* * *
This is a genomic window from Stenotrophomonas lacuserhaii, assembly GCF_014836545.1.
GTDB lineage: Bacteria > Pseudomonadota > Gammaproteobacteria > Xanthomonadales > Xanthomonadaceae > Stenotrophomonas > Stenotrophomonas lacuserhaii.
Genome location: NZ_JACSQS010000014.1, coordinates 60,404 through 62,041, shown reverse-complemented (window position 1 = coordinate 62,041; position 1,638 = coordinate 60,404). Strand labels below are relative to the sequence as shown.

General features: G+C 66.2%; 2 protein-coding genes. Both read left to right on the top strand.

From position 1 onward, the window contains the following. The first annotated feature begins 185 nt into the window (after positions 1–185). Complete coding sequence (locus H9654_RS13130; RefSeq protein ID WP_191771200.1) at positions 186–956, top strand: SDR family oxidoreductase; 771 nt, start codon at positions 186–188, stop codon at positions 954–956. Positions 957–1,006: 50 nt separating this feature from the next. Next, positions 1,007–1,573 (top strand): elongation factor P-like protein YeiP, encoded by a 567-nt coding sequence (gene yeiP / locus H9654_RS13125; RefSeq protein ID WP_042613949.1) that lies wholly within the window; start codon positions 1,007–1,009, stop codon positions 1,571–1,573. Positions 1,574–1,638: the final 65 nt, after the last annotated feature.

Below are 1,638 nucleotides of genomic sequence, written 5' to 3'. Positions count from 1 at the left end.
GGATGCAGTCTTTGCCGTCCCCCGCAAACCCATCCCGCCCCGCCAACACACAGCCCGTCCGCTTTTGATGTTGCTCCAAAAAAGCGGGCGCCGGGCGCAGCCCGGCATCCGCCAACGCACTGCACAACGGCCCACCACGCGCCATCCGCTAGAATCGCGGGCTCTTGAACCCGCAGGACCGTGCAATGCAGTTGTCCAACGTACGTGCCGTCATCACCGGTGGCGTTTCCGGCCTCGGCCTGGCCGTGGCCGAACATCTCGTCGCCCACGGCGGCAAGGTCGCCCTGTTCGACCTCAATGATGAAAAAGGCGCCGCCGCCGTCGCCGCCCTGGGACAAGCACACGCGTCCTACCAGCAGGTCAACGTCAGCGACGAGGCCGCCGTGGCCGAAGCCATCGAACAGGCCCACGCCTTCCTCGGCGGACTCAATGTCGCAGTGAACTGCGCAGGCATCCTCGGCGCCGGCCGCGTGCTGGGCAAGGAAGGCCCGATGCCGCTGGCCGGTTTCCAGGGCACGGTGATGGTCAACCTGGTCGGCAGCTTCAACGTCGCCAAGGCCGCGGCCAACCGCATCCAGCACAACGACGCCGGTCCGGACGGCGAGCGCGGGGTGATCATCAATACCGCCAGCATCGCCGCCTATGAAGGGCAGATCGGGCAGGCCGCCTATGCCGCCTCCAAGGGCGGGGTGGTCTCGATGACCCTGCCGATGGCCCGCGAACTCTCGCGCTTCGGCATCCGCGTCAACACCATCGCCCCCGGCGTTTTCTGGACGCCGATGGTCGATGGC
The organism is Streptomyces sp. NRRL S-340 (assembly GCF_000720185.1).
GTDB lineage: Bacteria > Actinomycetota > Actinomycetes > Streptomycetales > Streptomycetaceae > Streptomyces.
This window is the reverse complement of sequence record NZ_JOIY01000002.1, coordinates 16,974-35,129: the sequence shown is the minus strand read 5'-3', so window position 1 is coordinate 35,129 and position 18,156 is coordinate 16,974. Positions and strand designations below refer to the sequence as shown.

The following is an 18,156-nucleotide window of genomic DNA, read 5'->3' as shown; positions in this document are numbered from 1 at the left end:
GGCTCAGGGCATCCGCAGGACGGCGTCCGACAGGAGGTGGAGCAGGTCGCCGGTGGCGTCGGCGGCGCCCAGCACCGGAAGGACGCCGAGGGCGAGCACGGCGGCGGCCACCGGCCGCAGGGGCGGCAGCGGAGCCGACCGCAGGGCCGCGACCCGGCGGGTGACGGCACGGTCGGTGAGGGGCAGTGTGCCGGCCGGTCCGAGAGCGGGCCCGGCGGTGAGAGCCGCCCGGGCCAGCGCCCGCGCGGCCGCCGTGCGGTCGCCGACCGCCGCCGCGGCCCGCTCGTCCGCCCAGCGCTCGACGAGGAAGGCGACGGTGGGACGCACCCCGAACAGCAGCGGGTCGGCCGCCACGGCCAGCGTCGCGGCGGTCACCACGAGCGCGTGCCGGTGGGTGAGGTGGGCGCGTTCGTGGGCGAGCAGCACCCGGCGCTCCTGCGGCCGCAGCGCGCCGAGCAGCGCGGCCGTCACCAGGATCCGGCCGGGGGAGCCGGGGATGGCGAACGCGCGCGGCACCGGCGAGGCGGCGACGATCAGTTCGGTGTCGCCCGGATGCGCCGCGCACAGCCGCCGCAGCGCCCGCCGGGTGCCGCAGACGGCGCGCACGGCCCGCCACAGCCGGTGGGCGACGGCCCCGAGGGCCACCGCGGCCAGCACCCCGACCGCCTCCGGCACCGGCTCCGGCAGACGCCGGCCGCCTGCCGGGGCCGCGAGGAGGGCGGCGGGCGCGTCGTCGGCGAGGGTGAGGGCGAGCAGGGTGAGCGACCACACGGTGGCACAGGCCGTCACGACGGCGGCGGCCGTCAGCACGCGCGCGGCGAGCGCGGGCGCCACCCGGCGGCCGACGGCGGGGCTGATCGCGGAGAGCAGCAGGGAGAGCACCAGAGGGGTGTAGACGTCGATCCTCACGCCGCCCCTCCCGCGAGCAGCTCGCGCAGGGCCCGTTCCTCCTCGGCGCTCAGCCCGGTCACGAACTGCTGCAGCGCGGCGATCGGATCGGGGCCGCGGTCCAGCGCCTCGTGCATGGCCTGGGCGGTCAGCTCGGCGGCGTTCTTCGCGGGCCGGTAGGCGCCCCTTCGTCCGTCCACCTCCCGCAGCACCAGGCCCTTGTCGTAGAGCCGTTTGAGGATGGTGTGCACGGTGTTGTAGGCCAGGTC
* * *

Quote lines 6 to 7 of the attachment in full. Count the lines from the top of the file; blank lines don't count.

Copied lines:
Below are 1,638 nucleotides of genomic sequence, written 5' to 3'. Positions count from 1 at the left end.
GGATGCAGTCTTTGCCGTCCCCCGCAAACCCATCCCGCCCCGCCAACACACAGCCCGTCCGCTTTTGATGTTGCTCCAAAAAAGCGGGCGCCGGGCGCAGCCCGGCATCCGCCAACGCACTGCACAACGGCCCACCACGCGCCATCCGCTAGAATCGCGGGCTCTTGAACCCGCAGGACCGTGCAATGCAGTTGTCCAACGTACGTGCCGTCATCACCGGTGGCGTTTCCGGCCTCGGCCTGGCCGTGGCCGAACATCTCGTCGCCCACGGCGGCAAGGTCGCCCTGTTCGACCTCAATGATGAAAAAGGCGCCGCCGCCGTCGCCGCCCTGGGACAAGCACACGCGTCCTACCAGCAGGTCAACGTCAGCGACGAGGCCGCCGTGGCCGAAGCCATCGAACAGGCCCACGCCTTCCTCGGCGGACTCAATGTCGCAGTGAACTGCGCAGGCATCCTCGGCGCCGGCCGCGTGCTGGGCAAGGAAGGCCCGATGCCGCTGGCCGGTTTCCAGGGCACGGTGATGGTCAACCTGGTCGGCAGCTTCAACGTCGCCAAGGCCGCGGCCAACCGCATCCAGCACAACGACGCCGGTCCGGACGGCGAGCGCGGGGTGATCATCAATACCGCCAGCATCGCCGCCTATGAAGGGCAGATCGGGCAGGCCGCCTATGCCGCCTCCAAGGGCGGGGTGGTCTCGATGACCCTGCCGATGGCCCGCGAACTCTCGCGCTTCGGCATCCGCGTCAACACCATCGCCCCCGGCGTTTTCTGGACGCCGATGGTCGATGGC